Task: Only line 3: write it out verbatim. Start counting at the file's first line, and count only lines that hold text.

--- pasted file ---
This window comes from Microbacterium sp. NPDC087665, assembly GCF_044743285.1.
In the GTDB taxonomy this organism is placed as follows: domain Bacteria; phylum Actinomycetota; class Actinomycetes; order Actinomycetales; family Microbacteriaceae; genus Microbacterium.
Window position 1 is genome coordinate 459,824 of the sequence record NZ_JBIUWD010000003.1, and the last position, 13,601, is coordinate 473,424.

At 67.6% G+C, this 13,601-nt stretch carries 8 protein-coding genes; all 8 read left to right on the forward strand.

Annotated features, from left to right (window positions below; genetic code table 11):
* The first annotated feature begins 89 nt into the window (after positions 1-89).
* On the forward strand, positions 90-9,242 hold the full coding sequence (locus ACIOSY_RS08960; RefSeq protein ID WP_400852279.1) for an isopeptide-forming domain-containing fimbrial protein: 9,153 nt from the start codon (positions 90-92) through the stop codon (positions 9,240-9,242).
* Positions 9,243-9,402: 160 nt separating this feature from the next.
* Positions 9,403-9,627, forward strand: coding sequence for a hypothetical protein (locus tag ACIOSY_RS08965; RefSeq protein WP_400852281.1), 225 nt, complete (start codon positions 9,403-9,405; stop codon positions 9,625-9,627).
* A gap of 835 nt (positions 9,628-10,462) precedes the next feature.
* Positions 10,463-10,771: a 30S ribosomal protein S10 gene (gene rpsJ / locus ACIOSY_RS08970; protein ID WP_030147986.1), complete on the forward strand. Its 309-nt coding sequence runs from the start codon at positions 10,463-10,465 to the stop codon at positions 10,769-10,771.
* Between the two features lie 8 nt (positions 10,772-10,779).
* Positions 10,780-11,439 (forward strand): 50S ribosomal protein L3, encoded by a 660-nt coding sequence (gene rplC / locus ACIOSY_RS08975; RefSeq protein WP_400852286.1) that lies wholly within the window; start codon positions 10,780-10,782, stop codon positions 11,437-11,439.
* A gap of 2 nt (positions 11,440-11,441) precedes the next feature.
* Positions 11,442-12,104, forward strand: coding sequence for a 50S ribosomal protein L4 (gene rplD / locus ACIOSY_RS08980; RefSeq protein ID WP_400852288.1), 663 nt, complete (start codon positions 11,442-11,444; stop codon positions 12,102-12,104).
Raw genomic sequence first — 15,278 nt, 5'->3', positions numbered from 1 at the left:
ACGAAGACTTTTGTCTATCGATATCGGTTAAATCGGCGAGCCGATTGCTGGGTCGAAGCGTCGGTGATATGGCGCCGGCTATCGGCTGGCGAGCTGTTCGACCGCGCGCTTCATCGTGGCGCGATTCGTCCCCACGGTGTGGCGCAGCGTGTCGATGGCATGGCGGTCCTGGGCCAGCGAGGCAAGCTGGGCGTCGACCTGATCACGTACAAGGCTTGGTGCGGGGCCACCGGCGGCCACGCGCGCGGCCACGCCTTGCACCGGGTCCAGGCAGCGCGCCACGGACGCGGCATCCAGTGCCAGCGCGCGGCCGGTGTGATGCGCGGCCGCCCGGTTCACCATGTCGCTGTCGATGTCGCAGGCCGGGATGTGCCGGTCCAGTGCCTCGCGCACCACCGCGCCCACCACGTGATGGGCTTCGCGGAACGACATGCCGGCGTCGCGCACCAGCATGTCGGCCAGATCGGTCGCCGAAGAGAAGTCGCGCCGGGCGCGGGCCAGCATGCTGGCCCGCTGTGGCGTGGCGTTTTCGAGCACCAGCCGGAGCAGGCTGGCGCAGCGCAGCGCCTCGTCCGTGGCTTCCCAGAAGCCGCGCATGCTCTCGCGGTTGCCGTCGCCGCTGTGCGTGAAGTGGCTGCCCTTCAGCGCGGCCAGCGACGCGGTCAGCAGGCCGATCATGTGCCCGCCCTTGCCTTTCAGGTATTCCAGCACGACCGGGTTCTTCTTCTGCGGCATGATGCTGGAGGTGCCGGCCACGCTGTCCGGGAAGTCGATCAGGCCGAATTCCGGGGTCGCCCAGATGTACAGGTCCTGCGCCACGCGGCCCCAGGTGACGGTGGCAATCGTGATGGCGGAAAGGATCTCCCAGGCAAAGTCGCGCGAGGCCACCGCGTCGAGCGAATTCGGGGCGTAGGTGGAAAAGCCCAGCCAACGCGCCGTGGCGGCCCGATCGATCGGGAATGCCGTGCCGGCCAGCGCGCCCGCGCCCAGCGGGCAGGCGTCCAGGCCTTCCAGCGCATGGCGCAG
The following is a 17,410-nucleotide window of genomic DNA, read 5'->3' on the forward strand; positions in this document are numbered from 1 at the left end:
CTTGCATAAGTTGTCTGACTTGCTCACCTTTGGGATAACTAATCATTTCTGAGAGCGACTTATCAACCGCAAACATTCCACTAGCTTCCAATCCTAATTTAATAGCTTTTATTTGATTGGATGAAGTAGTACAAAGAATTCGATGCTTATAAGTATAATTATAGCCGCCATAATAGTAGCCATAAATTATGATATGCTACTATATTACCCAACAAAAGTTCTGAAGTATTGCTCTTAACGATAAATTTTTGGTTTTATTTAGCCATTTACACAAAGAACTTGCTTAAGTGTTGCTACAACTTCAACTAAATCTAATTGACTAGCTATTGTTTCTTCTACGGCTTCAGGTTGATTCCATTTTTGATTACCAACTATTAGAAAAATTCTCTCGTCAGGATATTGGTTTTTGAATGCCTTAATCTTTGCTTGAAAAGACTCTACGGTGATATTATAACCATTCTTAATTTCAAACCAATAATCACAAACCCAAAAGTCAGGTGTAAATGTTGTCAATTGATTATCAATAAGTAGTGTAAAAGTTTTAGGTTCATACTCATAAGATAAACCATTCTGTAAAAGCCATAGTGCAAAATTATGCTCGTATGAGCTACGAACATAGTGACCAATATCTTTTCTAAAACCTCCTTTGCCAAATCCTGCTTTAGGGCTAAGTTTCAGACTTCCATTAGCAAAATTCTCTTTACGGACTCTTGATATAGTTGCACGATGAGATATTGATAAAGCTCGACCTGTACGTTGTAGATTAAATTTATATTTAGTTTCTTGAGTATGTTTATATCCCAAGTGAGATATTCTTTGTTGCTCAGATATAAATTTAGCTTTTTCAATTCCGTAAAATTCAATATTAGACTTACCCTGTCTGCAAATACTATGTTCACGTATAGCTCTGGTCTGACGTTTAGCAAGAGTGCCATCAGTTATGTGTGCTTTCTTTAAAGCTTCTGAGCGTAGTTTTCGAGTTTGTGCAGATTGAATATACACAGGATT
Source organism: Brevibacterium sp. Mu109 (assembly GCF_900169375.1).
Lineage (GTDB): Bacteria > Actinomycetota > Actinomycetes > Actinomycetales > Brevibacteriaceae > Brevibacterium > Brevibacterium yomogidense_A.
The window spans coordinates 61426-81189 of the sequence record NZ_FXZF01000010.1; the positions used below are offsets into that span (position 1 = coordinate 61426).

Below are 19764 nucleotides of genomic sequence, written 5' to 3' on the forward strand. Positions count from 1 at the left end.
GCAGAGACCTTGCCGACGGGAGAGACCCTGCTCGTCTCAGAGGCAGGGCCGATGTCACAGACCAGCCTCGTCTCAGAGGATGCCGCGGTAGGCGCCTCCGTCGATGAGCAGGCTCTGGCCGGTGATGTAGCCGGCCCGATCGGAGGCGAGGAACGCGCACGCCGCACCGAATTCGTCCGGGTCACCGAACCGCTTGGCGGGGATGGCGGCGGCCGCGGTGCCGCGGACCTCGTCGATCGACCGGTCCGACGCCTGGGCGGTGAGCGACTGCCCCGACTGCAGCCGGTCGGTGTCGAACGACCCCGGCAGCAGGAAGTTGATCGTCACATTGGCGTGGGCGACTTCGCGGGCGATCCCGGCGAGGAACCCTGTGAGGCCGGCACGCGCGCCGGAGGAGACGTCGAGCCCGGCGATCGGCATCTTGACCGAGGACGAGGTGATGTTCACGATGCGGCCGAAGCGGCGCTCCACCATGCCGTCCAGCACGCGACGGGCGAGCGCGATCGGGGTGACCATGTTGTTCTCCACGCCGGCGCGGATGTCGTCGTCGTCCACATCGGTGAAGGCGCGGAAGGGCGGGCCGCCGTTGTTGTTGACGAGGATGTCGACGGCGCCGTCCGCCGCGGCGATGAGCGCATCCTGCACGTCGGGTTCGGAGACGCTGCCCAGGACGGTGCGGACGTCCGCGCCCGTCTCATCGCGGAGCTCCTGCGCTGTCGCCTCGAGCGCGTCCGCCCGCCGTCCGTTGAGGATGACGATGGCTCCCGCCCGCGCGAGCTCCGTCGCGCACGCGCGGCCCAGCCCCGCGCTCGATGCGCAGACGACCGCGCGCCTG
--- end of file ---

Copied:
Window position 1 is genome coordinate 459,824 of the sequence record NZ_JBIUWD010000003.1, and the last position, 13,601, is coordinate 473,424.